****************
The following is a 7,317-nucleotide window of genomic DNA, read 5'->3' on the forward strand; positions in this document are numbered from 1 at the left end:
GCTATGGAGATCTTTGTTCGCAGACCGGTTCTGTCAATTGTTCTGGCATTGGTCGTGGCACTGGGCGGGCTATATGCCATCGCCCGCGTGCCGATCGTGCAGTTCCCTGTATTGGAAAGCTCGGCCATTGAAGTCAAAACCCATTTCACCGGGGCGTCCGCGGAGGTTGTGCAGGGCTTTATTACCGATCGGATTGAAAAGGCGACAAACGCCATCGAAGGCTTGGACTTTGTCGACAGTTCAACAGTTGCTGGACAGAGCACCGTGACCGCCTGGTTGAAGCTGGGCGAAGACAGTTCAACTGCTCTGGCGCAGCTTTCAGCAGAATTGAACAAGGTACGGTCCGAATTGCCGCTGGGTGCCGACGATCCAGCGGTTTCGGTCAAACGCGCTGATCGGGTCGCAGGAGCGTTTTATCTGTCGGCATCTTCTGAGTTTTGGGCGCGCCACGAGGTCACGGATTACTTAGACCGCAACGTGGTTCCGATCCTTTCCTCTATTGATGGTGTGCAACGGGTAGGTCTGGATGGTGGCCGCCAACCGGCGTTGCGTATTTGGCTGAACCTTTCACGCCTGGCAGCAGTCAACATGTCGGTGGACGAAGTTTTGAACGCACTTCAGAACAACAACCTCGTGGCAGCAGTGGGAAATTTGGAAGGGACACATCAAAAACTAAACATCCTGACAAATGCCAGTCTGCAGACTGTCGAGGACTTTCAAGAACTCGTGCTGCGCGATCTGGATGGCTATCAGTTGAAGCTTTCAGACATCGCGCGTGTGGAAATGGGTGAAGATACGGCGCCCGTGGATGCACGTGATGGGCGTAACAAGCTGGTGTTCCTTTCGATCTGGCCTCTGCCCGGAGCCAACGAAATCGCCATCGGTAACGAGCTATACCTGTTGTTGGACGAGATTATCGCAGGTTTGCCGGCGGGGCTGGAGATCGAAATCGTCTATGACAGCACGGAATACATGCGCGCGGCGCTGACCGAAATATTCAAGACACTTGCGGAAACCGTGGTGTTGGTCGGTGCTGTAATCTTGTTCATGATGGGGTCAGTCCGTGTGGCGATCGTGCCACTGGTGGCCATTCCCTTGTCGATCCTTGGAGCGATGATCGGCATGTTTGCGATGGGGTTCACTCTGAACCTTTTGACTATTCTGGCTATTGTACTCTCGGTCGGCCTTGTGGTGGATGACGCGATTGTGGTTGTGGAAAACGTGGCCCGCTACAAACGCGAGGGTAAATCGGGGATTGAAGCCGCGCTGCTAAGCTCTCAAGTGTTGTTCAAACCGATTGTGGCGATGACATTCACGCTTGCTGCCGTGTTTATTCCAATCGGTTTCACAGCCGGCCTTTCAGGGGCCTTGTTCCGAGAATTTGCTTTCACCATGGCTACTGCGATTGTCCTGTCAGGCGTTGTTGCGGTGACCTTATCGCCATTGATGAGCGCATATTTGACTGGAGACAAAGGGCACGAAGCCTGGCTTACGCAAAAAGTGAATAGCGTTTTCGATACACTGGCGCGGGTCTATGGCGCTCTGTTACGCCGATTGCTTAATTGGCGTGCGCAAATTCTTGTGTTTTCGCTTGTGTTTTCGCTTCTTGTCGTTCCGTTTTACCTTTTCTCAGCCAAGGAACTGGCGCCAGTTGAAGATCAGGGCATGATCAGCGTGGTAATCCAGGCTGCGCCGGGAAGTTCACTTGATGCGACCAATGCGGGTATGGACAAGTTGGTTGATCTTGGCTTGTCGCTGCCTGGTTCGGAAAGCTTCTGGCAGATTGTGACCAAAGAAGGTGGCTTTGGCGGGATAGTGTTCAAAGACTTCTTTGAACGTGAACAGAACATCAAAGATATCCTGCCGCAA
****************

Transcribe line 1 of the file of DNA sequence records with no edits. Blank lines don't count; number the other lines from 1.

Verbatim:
The following is a 7,317-nucleotide window of genomic DNA, read 5'->3' on the forward strand; positions in this document are numbered from 1 at the left end: